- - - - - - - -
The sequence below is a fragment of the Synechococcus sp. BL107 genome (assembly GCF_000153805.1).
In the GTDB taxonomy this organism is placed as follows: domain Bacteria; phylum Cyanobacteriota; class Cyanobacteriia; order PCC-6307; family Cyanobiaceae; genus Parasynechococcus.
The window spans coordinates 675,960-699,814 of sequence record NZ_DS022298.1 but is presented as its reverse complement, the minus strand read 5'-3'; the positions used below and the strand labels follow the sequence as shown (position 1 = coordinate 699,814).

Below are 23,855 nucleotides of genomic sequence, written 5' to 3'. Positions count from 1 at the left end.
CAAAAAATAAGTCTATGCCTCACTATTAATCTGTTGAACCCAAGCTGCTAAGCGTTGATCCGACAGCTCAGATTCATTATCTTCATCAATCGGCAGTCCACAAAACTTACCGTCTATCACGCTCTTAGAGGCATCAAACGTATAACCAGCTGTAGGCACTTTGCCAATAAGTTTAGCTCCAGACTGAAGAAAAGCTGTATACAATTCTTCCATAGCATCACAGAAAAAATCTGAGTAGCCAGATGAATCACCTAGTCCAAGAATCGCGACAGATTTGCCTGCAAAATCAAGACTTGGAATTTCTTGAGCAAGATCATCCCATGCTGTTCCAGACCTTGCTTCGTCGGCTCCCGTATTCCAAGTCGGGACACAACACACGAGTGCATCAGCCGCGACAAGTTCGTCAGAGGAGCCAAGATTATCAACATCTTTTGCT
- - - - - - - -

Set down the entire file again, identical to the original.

The sequence below is a fragment of the Synechococcus sp. BL107 genome (assembly GCF_000153805.1).
In the GTDB taxonomy this organism is placed as follows: domain Bacteria; phylum Cyanobacteriota; class Cyanobacteriia; order PCC-6307; family Cyanobiaceae; genus Parasynechococcus.
The window spans coordinates 675,960-699,814 of sequence record NZ_DS022298.1 but is presented as its reverse complement, the minus strand read 5'-3'; the positions used below and the strand labels follow the sequence as shown (position 1 = coordinate 699,814).

Below are 23,855 nucleotides of genomic sequence, written 5' to 3'. Positions count from 1 at the left end.
CAAAAAATAAGTCTATGCCTCACTATTAATCTGTTGAACCCAAGCTGCTAAGCGTTGATCCGACAGCTCAGATTCATTATCTTCATCAATCGGCAGTCCACAAAACTTACCGTCTATCACGCTCTTAGAGGCATCAAACGTATAACCAGCTGTAGGCACTTTGCCAATAAGTTTAGCTCCAGACTGAAGAAAAGCTGTATACAATTCTTCCATAGCATCACAGAAAAAATCTGAGTAGCCAGATGAATCACCTAGTCCAAGAATCGCGACAGATTTGCCTGCAAAATCAAGACTTGGAATTTCTTGAGCAAGATCATCCCATGCTGTTCCAGACCTTGCTTCGTCGGCTCCCGTATTCCAAGTCGGGACACAACACACGAGTGCATCAGCCGCGACAAGTTCGTCAGAGGAGCCAAGATTATCAACATCTTTTGCT